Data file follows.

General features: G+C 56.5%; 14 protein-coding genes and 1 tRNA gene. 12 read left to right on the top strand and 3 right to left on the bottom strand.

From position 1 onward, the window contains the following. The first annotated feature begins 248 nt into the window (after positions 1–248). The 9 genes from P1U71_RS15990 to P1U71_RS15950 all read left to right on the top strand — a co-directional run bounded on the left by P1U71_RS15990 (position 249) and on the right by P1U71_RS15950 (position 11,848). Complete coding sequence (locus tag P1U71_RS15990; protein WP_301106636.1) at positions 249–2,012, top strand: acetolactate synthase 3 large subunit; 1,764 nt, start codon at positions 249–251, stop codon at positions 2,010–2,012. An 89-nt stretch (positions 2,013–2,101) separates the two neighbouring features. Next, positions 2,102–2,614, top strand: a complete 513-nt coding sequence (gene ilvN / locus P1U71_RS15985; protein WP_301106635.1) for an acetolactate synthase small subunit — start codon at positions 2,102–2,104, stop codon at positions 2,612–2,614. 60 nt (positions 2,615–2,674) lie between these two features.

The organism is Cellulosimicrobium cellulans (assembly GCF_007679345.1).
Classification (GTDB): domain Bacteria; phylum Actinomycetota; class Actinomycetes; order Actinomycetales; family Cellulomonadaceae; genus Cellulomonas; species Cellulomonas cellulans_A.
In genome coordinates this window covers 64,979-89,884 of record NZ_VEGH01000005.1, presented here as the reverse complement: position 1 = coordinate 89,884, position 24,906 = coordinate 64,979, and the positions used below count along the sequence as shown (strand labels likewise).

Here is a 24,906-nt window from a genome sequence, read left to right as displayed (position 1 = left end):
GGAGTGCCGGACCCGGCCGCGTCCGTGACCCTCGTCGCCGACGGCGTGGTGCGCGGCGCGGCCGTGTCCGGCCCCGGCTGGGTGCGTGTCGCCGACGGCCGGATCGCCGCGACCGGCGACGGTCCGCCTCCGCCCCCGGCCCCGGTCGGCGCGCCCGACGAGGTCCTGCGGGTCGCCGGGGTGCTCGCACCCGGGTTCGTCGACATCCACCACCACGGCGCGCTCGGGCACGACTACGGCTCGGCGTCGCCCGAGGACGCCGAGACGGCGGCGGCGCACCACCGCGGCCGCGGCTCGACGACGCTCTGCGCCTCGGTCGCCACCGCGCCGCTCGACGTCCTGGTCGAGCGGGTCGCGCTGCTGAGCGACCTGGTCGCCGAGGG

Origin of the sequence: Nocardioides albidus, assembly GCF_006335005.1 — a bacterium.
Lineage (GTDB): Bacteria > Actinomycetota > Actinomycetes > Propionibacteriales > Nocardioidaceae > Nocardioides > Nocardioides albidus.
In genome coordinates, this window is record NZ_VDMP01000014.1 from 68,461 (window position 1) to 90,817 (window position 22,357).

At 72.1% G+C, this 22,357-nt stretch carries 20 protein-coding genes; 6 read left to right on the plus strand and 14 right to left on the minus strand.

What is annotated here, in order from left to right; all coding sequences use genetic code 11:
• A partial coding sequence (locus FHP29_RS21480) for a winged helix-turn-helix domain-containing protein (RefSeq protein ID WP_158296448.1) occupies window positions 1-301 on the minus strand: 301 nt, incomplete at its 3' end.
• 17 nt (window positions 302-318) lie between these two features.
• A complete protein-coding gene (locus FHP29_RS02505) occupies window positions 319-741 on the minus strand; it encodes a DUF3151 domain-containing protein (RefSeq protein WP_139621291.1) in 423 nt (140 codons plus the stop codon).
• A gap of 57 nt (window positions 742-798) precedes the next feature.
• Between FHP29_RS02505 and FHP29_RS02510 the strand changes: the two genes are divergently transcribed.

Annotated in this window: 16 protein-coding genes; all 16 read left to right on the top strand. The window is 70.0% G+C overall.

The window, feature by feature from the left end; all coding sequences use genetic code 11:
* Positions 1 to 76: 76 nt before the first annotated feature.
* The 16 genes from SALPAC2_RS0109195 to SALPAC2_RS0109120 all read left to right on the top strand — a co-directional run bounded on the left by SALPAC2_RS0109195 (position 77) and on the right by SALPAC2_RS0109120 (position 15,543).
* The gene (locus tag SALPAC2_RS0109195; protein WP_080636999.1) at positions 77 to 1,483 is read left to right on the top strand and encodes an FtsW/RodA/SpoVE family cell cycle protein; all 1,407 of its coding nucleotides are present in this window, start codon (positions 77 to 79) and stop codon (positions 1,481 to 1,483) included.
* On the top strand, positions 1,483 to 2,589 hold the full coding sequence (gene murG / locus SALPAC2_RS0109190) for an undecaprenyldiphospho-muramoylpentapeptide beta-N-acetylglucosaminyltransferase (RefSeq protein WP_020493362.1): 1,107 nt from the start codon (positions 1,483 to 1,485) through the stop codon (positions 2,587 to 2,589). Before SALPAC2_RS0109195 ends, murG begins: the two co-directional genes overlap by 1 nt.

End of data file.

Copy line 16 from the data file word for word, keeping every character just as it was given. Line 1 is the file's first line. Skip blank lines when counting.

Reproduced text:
• A gap of 57 nt (window positions 742-798) precedes the next feature.